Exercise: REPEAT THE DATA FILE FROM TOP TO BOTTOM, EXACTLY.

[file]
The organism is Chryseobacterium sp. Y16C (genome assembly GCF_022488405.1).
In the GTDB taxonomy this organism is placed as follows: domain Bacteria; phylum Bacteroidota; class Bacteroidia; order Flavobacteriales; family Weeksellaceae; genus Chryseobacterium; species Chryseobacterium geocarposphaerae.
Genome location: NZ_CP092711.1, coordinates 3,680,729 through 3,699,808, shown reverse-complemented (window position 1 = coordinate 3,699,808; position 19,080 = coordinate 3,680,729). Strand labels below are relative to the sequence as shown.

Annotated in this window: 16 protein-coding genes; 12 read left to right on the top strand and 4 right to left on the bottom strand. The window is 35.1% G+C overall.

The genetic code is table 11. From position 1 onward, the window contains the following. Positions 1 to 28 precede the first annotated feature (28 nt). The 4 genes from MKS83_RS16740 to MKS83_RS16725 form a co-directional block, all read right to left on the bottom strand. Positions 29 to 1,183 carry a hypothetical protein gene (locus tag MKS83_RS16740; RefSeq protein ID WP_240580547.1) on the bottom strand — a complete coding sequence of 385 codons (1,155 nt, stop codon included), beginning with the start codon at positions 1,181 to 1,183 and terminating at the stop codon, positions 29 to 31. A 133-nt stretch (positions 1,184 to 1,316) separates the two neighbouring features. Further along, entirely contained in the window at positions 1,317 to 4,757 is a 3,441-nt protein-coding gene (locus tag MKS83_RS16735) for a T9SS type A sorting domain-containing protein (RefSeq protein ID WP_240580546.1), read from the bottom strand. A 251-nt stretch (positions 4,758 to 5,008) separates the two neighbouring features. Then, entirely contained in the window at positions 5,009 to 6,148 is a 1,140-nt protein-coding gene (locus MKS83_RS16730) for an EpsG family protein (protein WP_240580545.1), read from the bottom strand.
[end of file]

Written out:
The organism is Chryseobacterium sp. Y16C (genome assembly GCF_022488405.1).
In the GTDB taxonomy this organism is placed as follows: domain Bacteria; phylum Bacteroidota; class Bacteroidia; order Flavobacteriales; family Weeksellaceae; genus Chryseobacterium; species Chryseobacterium geocarposphaerae.
Genome location: NZ_CP092711.1, coordinates 3,680,729 through 3,699,808, shown reverse-complemented (window position 1 = coordinate 3,699,808; position 19,080 = coordinate 3,680,729). Strand labels below are relative to the sequence as shown.

Annotated in this window: 16 protein-coding genes; 12 read left to right on the top strand and 4 right to left on the bottom strand. The window is 35.1% G+C overall.

The genetic code is table 11. From position 1 onward, the window contains the following. Positions 1 to 28 precede the first annotated feature (28 nt). The 4 genes from MKS83_RS16740 to MKS83_RS16725 form a co-directional block, all read right to left on the bottom strand. Positions 29 to 1,183 carry a hypothetical protein gene (locus tag MKS83_RS16740; RefSeq protein ID WP_240580547.1) on the bottom strand — a complete coding sequence of 385 codons (1,155 nt, stop codon included), beginning with the start codon at positions 1,181 to 1,183 and terminating at the stop codon, positions 29 to 31. A 133-nt stretch (positions 1,184 to 1,316) separates the two neighbouring features. Further along, entirely contained in the window at positions 1,317 to 4,757 is a 3,441-nt protein-coding gene (locus tag MKS83_RS16735) for a T9SS type A sorting domain-containing protein (RefSeq protein ID WP_240580546.1), read from the bottom strand. A 251-nt stretch (positions 4,758 to 5,008) separates the two neighbouring features. Then, entirely contained in the window at positions 5,009 to 6,148 is a 1,140-nt protein-coding gene (locus MKS83_RS16730) for an EpsG family protein (protein WP_240580545.1), read from the bottom strand.